The date was August 28, 2021 and Irv Smith Jr. had completed a strong preseason packed with performances, showcasing a cornucopia of athletic talent. This was the year, the third in the league, that he would come out and show the noble promise that his pedigree brings in the second-round draft. His teammates, coaches and fans were excited about the growth and dynamics of the game he displayed in the limited preseason work.
#Vikings Starting TE Irv Smith Jr. is expected to undergo surgery for a meniscus injury that will put him out at least at the start of the regular season, according to sources.
Exact schedule to be determined for now, but Smith seemed poised for a breakout season and is now on hold.
– Tom Pelissero (@TomPelissero) August 29, 2021
A day later, the optimism and excitement that many had was replaced by a feeling familiar to Vikings fans: fear. It was reported that he had suffered a knee injury (meniscus tear) and would need surgery; an early indication was that he would lose a few weeks.
With the Vikings’ use of two sets of tight ends in recent years, this suddenly became problematic. Consider tight end Tyler Conklin nursing a thigh injury That kept him out for most of the preseason, and abruptly, the Vikings had a depth problem at tight end. General manager Rick Spielman quickly got to work, reviewing the free agent market, roster cut lists and tight ends that might be available through the trade. In the end, they landed on Jets tight end Chris Herndon as the best available option.
The Vikings would send a 2022 fourth-round pick to New York in exchange for Herndon and a 2022 sixth-round pick. Not a terrible deal, possibly a little rich. But for a team preparing for the postseason, it was a worthwhile gamble. The fourth will probably be late, and the sixth, in return, will probably be early. Plus, they add Herndon, a 2018 fourth-round pick from Miami.
Herndon offered a curious case for many outside the Jets organization. He showed a lot of talent and potential during his rookie season, racking up 502 yards on 39 receptions and four touchdowns. His second year was marked by injuries and a suspension for the first four games of the season. He finished the year with a catch for seven yards. Herndon might recreate some of his rookie year magic with quarterback Sam Darnold in 2020, but it appeared to be an afterthought in Adam Gase’s passing attack.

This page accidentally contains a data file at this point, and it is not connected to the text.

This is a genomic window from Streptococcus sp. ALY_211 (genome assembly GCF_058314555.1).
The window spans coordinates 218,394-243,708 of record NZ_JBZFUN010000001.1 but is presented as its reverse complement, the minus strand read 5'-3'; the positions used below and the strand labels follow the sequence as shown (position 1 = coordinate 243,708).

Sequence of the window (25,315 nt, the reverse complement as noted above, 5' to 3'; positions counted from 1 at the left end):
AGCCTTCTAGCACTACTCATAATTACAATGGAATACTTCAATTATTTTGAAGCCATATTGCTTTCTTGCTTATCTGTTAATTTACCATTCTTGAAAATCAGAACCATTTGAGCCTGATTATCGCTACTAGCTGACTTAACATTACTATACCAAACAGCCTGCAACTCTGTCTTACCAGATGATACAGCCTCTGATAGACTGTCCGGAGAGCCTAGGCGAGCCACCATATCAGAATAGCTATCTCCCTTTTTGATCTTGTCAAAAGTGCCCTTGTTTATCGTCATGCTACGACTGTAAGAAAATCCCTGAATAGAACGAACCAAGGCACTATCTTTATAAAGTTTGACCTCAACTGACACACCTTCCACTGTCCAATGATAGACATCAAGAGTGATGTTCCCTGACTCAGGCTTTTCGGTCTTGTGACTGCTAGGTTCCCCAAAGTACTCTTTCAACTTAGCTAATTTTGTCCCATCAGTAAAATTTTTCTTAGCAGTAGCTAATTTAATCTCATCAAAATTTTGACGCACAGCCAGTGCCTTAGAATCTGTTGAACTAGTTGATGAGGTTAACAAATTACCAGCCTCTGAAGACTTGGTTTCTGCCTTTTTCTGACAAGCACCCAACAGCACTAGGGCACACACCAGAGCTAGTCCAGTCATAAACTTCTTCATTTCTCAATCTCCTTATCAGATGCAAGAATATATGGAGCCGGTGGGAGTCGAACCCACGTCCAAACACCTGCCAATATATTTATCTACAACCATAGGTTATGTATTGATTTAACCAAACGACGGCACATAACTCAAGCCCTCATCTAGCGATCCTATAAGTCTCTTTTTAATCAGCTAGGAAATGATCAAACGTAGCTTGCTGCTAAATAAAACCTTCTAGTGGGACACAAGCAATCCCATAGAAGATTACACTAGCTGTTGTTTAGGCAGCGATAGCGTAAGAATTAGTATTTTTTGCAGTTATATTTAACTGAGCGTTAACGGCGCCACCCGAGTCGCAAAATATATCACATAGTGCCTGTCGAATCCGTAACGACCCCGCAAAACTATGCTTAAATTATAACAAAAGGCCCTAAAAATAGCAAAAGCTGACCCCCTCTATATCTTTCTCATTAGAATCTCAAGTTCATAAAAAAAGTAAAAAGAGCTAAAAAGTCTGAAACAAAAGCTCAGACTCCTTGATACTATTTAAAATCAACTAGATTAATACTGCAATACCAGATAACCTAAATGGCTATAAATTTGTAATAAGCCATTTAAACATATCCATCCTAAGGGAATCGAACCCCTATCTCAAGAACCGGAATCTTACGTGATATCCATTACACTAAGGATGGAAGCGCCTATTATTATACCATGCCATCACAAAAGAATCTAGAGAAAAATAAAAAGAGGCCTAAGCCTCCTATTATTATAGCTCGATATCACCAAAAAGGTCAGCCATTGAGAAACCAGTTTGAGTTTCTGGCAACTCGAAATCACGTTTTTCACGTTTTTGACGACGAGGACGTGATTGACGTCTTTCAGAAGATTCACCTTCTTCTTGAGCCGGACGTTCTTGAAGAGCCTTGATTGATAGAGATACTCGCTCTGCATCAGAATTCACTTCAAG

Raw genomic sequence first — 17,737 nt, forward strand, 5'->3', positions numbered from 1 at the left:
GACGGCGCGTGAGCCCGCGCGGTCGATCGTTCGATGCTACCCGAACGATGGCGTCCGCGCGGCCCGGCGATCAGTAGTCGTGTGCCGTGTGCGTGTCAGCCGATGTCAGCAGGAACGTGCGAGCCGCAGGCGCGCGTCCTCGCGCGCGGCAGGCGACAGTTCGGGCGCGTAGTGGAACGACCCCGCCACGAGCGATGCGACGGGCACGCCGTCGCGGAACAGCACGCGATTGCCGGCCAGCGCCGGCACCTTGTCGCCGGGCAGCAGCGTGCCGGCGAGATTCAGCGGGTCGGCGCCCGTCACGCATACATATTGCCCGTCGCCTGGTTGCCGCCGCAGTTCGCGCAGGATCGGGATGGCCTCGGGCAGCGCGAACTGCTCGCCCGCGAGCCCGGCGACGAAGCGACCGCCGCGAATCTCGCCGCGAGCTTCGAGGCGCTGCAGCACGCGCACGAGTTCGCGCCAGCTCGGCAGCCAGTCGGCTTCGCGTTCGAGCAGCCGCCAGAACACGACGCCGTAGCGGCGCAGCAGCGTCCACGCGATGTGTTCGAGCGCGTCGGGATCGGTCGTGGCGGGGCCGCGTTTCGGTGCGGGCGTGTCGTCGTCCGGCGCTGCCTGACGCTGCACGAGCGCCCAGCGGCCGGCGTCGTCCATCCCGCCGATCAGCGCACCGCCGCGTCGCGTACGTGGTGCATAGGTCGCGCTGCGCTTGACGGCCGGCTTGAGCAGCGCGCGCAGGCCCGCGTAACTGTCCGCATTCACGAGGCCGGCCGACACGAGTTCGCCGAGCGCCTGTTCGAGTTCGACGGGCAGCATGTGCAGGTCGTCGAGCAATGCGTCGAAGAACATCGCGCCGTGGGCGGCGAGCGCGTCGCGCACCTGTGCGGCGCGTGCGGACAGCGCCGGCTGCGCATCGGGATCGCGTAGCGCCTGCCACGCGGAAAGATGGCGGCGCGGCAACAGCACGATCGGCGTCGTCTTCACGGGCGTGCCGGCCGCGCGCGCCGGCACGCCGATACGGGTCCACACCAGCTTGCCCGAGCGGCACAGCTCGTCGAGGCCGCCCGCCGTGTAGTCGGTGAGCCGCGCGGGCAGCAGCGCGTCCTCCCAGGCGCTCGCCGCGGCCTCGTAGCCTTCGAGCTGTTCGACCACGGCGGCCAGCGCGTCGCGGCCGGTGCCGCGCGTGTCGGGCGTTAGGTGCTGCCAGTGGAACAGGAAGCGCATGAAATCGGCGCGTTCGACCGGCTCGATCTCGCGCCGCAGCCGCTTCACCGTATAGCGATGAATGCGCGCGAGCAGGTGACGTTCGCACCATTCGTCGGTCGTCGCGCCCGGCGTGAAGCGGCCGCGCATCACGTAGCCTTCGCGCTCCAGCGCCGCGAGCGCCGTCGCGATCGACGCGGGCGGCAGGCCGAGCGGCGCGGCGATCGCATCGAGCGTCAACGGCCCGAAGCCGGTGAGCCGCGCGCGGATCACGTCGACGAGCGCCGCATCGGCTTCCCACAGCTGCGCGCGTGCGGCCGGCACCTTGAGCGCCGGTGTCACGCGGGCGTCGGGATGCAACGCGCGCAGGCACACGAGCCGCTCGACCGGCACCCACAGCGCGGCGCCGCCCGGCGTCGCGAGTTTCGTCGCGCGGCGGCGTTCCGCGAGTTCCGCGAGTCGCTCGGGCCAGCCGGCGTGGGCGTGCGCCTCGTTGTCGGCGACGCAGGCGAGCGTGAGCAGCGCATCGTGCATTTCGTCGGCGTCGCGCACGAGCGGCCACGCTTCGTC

That brings us to 2021 and the Vikings. So far, in his limited time with the team, he has seen precisely twelve plays per game. That equates to 16.6% of offensive plays per game. Herndon saw two targets in week 1. He has yet to see another target. So what’s up?
#Vikings TE snap counts the last two weeks:
Tyler Conklin – 93
Ben Ellefson – 46
Chris Herndon – 24
Giving up a fourth-round pick for Herndon already seems like an overreaction, considering he’s playing significantly less than a player they picked on waivers.
– Will Ragatz (@WillRagatz) September 27, 2021
Being traded during the season has to be difficult for anyone, be it a veteran or a young newcomer. There is definitely a learning curve with a new playbook and offensive scheme. Multiply that by 1000 after enduring Gase’s Crayola full playbook for the first three years.
Herndon’s time will come in this offense. Fortunately, they haven’t needed him as a pass receiver at this point in his tenure with the Vikings. Both wide receiver KJ Osborn and Conklin have stepped up in Smith’s absence and provided a phenomenal game of their own. As the year progresses and defenses discover different ways to limit these other options, Herndon should see something on fire. It was also reported Wednesday that Conklin is dealing with glute and ankle injuries. Herndon could have his number called sooner than we think.
If, for whatever reason, Herndon doesn’t work out this year and leaves quickly in free agency, that’s fine too. Some will point to it as another ‘failure’ on Spielman’s behalf, but it was worthwhile coverage when looking at the possible start to the season without his top two tight ends on the depth chart. If the operation doesn’t work and it still bothers you, think about it this way.
That’s a 46-point difference that equates to a late fourth-round pick. Who is laughing now? LOL
– Paul Andrew Esden Jr (@ BoyGreen25) August 31, 2021
By draft trade logic, that means the Vikings are currently ‘up’ on a sixth-round first pick and Herndon on the Jets. So the Vikings are still winners, with sparks.